The country’s reservoirs have fallen to the lowest levels, Thailand drought free but still on water shortage–is in the midst of one of the worst droughts in its history since 1987.
The current dry spell has threatened the country’s rice production. Seven Thai provinces declared drought-free by the concerned authorities, but they are still experiencing water shortages because of inadequate rainfall.
The widespread drought has put brakes on the economic growth of Southeast Asia’s second largest economy.
According to National Disaster Warning Center, the country is struggling with drought conditions in seven out of 67 provinces in the Kingdom, last week.
On Tuesday, none of the provinces were suffering from drought, reported by the disaster center.
“The drought situation is over as we saw rainfall consecutively over the past week. However, there are few provinces that are experiencing no rainfall, especially in the north,” Anusorn Kaewkangwan, Director of Thailand’s Department of Disaster Prevention and Mitigation.
Thailand is one of the world’s top rice producers with an average of 10 million tons exported every year and currently ranked second-biggest exporter of the crop.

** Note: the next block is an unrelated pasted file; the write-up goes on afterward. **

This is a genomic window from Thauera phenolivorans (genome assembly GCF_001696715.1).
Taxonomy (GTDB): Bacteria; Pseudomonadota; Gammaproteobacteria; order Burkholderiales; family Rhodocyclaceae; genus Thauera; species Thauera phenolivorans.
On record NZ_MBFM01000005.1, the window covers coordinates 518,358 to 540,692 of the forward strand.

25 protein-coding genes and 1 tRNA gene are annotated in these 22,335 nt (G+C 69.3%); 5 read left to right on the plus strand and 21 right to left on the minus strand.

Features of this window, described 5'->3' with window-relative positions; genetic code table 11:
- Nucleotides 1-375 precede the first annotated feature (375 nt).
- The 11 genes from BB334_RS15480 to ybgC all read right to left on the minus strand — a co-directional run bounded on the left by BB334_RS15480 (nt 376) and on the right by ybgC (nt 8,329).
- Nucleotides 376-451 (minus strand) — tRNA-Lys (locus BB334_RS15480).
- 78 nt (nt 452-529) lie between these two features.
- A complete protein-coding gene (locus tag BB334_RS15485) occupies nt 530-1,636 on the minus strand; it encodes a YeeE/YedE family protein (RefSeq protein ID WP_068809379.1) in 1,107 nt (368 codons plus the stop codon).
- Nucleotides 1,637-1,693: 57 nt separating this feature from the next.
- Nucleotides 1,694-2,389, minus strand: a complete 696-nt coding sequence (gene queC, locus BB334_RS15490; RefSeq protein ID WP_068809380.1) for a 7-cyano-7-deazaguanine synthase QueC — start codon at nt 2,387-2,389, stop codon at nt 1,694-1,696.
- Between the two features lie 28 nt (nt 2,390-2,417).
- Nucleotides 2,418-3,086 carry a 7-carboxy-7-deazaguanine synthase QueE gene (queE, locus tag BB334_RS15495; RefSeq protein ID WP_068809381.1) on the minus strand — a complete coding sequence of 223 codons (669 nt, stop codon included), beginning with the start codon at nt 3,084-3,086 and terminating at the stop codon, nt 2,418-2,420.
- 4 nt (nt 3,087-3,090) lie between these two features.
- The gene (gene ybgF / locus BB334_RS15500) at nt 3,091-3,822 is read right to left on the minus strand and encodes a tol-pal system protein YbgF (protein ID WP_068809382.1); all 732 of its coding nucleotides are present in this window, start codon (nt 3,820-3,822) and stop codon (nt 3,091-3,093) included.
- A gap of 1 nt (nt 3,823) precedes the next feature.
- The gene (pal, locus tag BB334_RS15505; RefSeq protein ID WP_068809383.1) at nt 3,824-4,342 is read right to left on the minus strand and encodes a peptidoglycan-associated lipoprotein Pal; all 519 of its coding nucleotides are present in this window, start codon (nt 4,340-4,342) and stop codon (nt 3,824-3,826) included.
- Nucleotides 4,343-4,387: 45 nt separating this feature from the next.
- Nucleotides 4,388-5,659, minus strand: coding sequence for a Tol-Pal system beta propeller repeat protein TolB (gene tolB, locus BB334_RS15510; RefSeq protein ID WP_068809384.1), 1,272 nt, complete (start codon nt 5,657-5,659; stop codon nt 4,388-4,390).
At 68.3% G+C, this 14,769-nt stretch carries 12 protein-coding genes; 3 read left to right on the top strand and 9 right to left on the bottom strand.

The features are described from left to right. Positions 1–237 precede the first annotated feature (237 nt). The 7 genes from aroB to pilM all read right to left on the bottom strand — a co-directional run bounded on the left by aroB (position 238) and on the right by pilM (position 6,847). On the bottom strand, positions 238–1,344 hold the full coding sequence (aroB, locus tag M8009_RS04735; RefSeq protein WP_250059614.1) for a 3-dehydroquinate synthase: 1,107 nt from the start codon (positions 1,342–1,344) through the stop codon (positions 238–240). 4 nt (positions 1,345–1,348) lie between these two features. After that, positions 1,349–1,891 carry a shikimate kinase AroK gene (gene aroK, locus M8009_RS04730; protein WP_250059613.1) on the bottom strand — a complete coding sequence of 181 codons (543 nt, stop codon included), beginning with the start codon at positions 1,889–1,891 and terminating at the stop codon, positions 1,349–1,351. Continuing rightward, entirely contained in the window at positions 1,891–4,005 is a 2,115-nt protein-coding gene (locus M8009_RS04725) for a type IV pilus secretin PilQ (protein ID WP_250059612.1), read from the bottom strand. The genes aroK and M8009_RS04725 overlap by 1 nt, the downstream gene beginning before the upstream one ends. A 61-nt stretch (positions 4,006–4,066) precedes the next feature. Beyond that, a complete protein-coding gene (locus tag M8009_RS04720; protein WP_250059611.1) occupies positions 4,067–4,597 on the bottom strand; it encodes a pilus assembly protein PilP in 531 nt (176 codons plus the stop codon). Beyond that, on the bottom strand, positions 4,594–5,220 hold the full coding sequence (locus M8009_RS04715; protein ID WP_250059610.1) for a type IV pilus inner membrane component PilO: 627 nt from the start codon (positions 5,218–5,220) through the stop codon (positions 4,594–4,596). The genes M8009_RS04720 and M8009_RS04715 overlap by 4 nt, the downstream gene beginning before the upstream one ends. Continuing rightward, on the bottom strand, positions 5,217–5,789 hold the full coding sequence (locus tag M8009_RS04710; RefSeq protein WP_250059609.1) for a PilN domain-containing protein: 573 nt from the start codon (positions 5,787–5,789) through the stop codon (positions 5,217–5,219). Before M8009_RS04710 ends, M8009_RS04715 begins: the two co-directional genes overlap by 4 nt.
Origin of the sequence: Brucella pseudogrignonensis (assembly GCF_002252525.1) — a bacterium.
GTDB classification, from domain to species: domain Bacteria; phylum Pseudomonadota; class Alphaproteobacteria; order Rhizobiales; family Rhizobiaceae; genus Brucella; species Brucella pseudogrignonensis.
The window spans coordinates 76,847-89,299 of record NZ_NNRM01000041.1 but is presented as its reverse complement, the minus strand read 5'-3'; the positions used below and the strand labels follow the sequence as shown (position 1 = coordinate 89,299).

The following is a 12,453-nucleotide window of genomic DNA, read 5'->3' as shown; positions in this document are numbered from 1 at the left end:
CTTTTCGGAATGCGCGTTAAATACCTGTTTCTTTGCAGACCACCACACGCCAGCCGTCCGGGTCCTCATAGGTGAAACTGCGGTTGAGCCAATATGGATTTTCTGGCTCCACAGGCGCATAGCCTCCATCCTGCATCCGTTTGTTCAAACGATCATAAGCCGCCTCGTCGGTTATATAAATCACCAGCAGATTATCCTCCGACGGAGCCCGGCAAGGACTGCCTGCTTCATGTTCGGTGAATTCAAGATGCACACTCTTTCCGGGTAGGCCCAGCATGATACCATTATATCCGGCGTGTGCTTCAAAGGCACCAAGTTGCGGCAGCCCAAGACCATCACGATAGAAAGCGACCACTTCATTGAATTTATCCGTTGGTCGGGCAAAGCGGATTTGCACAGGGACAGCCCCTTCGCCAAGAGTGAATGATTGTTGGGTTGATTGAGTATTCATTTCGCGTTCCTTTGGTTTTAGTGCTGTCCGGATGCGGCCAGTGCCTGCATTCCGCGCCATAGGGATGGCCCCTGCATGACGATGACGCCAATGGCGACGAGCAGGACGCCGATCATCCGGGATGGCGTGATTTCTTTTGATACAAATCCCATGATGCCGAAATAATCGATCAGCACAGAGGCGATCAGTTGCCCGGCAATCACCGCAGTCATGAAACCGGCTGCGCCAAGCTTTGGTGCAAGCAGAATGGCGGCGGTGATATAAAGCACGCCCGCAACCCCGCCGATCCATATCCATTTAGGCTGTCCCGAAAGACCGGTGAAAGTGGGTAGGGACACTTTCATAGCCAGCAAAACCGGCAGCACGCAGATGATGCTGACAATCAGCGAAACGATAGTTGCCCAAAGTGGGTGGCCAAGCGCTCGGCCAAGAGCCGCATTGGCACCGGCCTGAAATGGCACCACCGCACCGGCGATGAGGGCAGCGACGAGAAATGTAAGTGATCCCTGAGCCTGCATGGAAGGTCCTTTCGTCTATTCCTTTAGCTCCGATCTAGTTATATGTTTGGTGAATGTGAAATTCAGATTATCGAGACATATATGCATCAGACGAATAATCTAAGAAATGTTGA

Farmers’ nationwide plant rice in the month of June or July but they have been asked to hold off their main crop until August. The delay could cost farmers billion in losses and significant debt.
On Thailand drought, due to the water scarcity, Thailand has cut down its predicted annual rice crop by about 2 million tons.
Because of increased global demand, the rice price may rise as feared by many analysts.
The government is taking all the necessary steps to conserve water.
On Monday, Thailand’s Finance Ministry approved 60 billion baht loan to support the drought-affected farmers.
The cabinet yesterday approved another 30 billion baht budget for the water management plan to ensure sufficient supply of water for the next decade. IMAGE/AP